Texas A&M University chemist Daniel Romo and his team have developed a quick and efficient method of creating one type of complex carbon framework commonly found in pharmaceutical drugs and other natural products.

The research, published last month in the journal Nature Chemistry, describes not only the construction of complex five-membered rings from two-carbon and three-carbon pieces, but also how to do so with a method that uses commodity chemicals -- essentially chemicals that are relatively cheap and available in large quantities -- and as single-mirror images, a feature characteristic of some organic molecules that can dramatically alter their biological properties.

"Ideally, people will see this method as a very practical, efficient method," said Romo, a professor since 1993 in the Department of Chemistry. "It could potentially be applied to the synthesis of the next generation of drugs, or to make existing drugs more efficiently."

Chemists have good ways of making six-membered carbocyclic rings, but creating five-membered rings that are found in many drugs is trickier. It's a dilemma that is of importance in organic synthesis these days, Romo said.

"We could just about make any organic compound you could dream up," Romo said. "But now the question has become, 'How efficiently can you make that compound?' This method that we published is a step in that direction. More generally, we're providing new tools for making useful molecules to probe what's going on inside a cell."

The research highlights a shift away from using metal-based catalysts in favor of organic, non-metal-based molecules. The use of organocatalysts is a burgeoning area, Romo said, and the interest in it is partly fueled by the greater emphasis on green chemistry and developing compounds that leave lighter traces of pollution.

Romo authored the paper in collaboration with several graduate students in his Texas A&M laboratory, including Gang Liu (now a research scientist at MD Anderson), Morgan E. Shirley, Khoi N. Van and Rae Lynn McFarlin (now a chemistry teacher at Central High School in San Angelo, Texas). While it represents his commitment to basic science, Romo also works in the realm of applied, interdisciplinary science that links research and industry.

In 2010 Romo began serving as director of a project that connects scientists from across the Texas A&M University System and beyond who are interested in natural products research. Called the Natural Products LINCHPIN Laboratory -- or Laboratory for Innovative Chemistry and Natural Products-Based Interdisciplinary Drug Discovery -- the lab is equipped with specialized instrumentation that enables chemical synthesis, derivatization methods, isolation and purification of bioactive natural products and related small molecules.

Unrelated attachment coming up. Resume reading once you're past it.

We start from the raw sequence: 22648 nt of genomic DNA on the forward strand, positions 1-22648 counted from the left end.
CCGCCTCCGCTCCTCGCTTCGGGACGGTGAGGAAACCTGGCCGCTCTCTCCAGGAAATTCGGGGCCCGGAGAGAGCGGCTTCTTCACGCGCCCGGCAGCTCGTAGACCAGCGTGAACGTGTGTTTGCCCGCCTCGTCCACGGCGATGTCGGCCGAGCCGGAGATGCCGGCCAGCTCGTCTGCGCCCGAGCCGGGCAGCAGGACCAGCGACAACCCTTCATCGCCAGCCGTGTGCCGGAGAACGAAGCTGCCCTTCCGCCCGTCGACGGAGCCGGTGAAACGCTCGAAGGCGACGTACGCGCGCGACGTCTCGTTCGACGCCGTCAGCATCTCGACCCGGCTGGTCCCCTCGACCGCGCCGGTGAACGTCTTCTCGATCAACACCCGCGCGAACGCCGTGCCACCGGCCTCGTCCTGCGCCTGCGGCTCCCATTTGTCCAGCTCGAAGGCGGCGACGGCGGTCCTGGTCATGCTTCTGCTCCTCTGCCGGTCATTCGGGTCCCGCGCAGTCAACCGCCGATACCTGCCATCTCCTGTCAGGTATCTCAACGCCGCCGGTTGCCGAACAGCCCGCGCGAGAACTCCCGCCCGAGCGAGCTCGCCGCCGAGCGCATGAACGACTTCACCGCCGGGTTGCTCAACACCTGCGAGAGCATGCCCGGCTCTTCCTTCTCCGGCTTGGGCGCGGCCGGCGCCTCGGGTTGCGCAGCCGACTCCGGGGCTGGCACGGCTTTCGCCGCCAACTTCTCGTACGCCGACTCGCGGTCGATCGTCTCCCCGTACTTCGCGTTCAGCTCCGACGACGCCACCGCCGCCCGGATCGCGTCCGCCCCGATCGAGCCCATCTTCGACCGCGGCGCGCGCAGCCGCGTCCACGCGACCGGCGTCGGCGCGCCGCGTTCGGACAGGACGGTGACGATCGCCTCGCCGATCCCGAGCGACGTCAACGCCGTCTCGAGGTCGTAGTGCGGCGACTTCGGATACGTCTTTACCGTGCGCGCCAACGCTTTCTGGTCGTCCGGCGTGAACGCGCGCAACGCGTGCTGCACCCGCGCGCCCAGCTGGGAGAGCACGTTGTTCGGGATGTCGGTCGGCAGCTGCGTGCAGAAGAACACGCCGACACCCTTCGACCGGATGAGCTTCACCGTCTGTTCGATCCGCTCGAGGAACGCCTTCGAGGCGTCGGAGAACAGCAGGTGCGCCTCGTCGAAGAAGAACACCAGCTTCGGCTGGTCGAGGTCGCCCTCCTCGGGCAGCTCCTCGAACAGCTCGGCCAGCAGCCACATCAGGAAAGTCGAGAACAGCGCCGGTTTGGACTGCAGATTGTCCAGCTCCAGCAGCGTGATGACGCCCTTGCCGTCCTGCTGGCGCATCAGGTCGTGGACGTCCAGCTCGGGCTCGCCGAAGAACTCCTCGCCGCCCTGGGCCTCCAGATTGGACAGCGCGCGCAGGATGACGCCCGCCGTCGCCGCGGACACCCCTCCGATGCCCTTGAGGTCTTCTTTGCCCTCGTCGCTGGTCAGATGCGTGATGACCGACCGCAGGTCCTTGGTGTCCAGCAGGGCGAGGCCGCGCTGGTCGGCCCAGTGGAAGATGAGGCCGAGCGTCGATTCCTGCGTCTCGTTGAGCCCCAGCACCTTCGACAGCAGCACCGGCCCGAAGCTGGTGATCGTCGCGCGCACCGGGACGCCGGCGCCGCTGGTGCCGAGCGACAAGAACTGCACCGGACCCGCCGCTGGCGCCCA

"We try to do basic research that has a direct practical application, and the LINCHPIN lab is really an expression of my more applied side," Romo said. "We're working with biologists and researchers with an interest in development potential medicines, and we assist in discovering new enzymes and proteins in the body using natural products-based probes that could then be targeted for therapeutics."

Romo began his career in academia at Texas A&M as a chemistry major with the goal of becoming an orthodontist, but he quickly discovered a knack and passion for organic chemistry and synthesis, in particular. He left Texas A&M in 1986 with bachelor's degree in chemistry and a minor in biology before earning a doctorate in chemistry from Colorado State University and then conducting postdoctoral research at Harvard University. He came back to Aggieland in 1993 as an assistant professor, moving up the ranks to full professor and earning induction into the College of Science Academy of Distinguished Former Students in 2012.

"I was fascinated by the idea of being able to dream up new molecules and the methods to make them," Romo said. "It's almost like putting a puzzle together. I just always liked the idea of being able to piece together something complex and potentially quite useful."

To view the complete paper, go to http://www.nature.com/nchem/journal/v5/n12/full/nchem.1788.html.

For more information about research conducted in Romo's lab, visit http://www.chem.tamu.edu/rgroup/romo/.

To read a previous feature on Romo's work with the LINCHPIN lab and the Undergraduate MiniPharma Project he initiated, go to http://www.science.tamu.edu/articles/906/.

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Contact: Vimal Patel, (979) 845-7246 or vpatel@science.tamu.edu or Daniel Romo, (979) 845-9571 or romo@chem.tamu.edu

Patel Vimal

  • Better Building Blocks

    This image features two basics -- children's building bricks and a mirror -- to illustrate how Texas A&M chemist Daniel Romo and his team puts together three-carbon and two-carbon atoms to make five-membered rings (a pentagon) and also how they make one of two possible mirror images. (Credit: Mikail Abbasov, graduate student and Romo research group member, Texas A&M Department of Chemistry.)

  • Daniel Romo

    As a senior in high school, Daniel Romo had an independent study class in which he had free rein to try different experiments he found in the literature. In college he found that the innovation and creativity required to make molecules in organic chemistry played right into his interests. "It was all history from there," he says. Read more about Romo and his past and present motivations here.

© Texas A&M University. To request use of any of our photographs for educational use or to view additional options from our archive, please contact the College of Science Communications Office.

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